Study for Meditation Mat

Study for Meditation Mat
Handspun Tapestry Weaving

Saturday, 17 March 2012

Walk This Way

Sarah gave us a lesson in walking this week. "Bodhi Tree Finishing School," she calls it.  We positioned ourselves in Tadasana, then walked while learning to place our feet properly (heel to toe action, not up and down bouncing).  We swung our hips while pushing off from the back foot.  Then, we attempted all this while carrying 15 pound sandbags on our heads.  It was no small feat, I'll tell you.  (Yes, that horrid pun was intended.)

Sarah recommends wearing flat soled shoes, shoes that allow you to feel the ground under you, that don't restrict your feet, especially your toes.  Ideally, we would walk on grass and walk barefoot. This isn't always practical, but we can start by going barefoot in the house.

These puppies need a little work: try opening your toes so that you can see between each toe.  My weight isn't balanced; I shift over on my ankles which causes my knees to ache.  I also need to work at lifting my arches.

What on earth does this have to do with spinning?  A lot, actually.  The next time you sit at your wheel, pay attention to the way you move at your wheel.  Go barefoot or wear socks.  Stand in Tadasana before you sit; keep your back straight, but relaxed, with elbows in and shoulders down and relaxed.  Your chair should be firm, but comfortable, not so low that you are reaching up to the orifice, nor so high that your feet can't touch the ground without effort.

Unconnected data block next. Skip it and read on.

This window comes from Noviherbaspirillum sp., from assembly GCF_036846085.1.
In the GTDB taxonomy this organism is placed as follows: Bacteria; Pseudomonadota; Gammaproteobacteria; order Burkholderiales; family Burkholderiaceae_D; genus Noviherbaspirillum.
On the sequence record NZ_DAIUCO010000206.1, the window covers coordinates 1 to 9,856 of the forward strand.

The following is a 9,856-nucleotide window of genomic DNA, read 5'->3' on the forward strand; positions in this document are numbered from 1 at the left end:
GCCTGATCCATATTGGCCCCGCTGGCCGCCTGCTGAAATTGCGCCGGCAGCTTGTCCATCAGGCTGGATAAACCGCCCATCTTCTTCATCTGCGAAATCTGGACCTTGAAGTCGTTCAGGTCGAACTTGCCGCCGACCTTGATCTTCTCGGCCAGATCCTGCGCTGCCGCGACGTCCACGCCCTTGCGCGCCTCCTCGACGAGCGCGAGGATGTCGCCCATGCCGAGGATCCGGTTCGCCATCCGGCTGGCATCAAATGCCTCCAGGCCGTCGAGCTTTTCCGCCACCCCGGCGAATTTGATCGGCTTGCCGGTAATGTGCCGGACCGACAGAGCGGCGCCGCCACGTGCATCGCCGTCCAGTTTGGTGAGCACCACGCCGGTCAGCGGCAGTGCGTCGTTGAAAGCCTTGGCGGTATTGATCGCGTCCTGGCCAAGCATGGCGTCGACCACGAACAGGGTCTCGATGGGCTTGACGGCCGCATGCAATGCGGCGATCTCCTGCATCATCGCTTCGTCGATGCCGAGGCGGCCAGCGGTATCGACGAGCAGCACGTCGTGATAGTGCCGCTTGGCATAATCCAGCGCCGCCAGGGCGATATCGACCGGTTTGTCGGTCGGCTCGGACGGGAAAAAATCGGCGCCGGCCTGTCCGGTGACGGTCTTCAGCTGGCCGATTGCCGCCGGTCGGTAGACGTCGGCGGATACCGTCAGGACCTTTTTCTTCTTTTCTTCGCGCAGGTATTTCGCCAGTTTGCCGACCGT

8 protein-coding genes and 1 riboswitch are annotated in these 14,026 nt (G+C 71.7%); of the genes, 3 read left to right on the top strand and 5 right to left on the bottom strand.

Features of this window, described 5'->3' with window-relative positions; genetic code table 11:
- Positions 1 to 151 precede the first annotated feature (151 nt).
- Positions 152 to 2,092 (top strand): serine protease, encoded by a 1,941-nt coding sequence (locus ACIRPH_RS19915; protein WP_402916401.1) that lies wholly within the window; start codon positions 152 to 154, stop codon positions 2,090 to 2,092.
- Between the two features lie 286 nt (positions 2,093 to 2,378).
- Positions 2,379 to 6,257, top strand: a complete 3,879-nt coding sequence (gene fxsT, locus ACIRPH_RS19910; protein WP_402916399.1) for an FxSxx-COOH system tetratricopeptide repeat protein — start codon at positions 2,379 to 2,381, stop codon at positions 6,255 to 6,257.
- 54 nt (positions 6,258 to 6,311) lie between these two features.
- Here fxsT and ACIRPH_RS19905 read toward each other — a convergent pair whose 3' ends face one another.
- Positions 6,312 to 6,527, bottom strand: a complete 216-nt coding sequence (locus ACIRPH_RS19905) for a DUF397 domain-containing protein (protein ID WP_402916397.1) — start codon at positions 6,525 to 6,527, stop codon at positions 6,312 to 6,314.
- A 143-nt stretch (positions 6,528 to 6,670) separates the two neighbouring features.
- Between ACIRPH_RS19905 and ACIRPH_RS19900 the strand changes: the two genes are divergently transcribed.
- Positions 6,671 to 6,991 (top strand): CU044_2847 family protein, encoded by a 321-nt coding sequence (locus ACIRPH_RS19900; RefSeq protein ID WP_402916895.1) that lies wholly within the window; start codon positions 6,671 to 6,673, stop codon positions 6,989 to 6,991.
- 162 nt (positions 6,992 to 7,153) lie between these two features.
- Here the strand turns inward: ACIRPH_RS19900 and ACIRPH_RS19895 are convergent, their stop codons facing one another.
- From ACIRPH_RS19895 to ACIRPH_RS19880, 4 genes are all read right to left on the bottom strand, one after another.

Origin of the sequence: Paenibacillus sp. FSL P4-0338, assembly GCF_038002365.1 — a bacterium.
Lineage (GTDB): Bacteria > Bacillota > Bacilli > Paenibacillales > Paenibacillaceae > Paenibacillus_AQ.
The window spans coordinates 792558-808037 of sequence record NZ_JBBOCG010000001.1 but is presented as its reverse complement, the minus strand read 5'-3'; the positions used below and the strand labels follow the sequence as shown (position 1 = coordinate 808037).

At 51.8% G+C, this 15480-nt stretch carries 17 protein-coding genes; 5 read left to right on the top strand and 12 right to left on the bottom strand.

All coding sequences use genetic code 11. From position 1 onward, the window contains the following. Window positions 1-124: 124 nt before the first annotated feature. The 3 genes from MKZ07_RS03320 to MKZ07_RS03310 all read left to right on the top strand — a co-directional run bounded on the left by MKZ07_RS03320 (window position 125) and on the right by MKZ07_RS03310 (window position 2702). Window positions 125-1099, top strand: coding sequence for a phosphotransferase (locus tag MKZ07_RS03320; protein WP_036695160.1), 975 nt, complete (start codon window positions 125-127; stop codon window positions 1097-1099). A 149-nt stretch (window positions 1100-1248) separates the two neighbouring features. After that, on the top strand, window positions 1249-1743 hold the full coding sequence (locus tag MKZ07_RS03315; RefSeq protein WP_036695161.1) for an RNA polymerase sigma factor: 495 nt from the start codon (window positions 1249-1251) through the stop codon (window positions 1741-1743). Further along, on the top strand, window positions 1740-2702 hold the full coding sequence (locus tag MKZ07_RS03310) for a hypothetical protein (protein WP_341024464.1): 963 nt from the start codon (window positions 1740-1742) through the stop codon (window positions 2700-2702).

Check your alignment. Are your ankles stacked directly under your knees? If not, adjust your chair or wheel.

Place both feet evenly on the treadles.  (I'll assume double treadle here.  Use both feet on a single treadle wheel.)  Don't lift your feet up as you treadle, but think of treadling heel to toe, in a rocking motion.  I know a number of spinners who treadle with the outside edges of their feet or who shift their weight inwards on their ankles.  Keep your feet flat as you treadle and be aware of the weight distribution on them.  Do you feel balanced? You can treadle as quickly as you wish, but don't bounce and be aware of any discomfort in the ankles or the knees.  Take frequent breaks. 

If you're like me and get lost in the spinning, try setting a timer.  I have a meditation bell app that I can set to ring at intervals. That bell helps me to check in, to my posture and to my spinning.  Have I shifted from mindful spinning to habitual spinning?  Is my body still comfortable, but aligned?

Checking your posture as you spin will not only help you spin comfortably for longer sessions, it will turn your spinning activities into mindful awareness.  If you're paying attention, you'll spin more consistently, you'll catch problems early on and your yarn will improve.

The next time you sit at your wheel, take some time to sit before you spin.  Your body and your yarn will thank you.

And, thank you, Sarah!


It's time to switch to light weight socks.

Happy Saint Patrick's Day!  (In memory of my Dad.)


  1. Yet again, I've never thought of spinning in this light. Thank you for sharing!

    1. Yoga, meditation and fibre work--a wonderful combination!

  2. I don't spin, but I know I have terrible posture when I knit. I'm sure the same mindfulness can be extended to other crafts.

    1. It certainly can. I practice these things when I'm knitting, weaving or doing any other craft. Paying attention to our feet is helpful for anyone, especially if you spend much time standing, walking, running or treadling.